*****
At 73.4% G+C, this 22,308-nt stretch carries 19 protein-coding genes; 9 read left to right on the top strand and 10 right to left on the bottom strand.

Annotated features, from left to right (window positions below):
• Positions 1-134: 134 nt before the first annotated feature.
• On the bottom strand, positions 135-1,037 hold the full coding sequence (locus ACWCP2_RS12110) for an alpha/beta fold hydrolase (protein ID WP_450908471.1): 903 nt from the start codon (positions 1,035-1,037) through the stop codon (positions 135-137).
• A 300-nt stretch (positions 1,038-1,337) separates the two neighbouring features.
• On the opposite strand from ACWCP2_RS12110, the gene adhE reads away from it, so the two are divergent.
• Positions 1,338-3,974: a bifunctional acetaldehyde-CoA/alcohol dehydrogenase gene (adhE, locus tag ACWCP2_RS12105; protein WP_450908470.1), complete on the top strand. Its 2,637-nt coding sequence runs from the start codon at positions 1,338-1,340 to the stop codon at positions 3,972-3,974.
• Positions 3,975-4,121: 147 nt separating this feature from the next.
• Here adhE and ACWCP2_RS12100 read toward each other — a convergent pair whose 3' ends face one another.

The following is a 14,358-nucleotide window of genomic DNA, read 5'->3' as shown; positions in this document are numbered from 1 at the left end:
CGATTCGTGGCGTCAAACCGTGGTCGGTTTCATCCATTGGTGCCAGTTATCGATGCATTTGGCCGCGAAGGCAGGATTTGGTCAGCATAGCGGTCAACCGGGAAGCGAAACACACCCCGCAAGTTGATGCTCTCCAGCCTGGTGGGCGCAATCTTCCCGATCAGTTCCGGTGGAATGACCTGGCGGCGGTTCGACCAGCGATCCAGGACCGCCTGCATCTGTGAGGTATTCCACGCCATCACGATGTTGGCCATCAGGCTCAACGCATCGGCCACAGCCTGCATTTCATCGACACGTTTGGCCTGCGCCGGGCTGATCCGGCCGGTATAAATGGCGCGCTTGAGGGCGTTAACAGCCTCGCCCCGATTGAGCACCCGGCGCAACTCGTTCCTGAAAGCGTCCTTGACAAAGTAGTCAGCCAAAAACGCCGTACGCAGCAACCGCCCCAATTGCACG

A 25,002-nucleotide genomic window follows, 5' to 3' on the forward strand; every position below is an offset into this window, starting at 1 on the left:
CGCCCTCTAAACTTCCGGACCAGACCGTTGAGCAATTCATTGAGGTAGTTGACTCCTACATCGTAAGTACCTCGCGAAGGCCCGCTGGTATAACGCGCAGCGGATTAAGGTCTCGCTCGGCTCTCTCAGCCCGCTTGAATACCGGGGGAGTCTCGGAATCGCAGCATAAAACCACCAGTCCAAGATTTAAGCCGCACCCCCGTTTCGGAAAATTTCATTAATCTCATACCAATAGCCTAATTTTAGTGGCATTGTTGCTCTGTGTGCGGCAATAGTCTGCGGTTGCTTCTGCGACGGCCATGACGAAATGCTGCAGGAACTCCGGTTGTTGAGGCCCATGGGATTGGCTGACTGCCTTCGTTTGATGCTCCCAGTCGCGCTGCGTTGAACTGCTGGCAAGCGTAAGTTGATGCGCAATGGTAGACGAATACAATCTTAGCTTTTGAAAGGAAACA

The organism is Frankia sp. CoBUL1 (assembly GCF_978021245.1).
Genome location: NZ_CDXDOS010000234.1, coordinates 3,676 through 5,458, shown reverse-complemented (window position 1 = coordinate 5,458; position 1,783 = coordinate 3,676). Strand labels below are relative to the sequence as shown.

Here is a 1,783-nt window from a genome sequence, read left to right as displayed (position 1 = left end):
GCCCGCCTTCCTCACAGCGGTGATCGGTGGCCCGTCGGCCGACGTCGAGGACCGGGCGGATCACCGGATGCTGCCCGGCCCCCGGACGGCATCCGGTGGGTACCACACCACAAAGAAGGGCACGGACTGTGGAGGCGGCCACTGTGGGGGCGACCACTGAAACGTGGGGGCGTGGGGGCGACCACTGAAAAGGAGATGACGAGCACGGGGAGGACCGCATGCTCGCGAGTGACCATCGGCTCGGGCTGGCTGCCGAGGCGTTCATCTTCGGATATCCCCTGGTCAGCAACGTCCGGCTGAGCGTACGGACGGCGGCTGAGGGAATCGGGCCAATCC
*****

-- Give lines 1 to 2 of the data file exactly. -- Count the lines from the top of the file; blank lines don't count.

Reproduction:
At 73.4% G+C, this 22,308-nt stretch carries 19 protein-coding genes; 9 read left to right on the top strand and 10 right to left on the bottom strand.

Annotated features, from left to right (window positions below):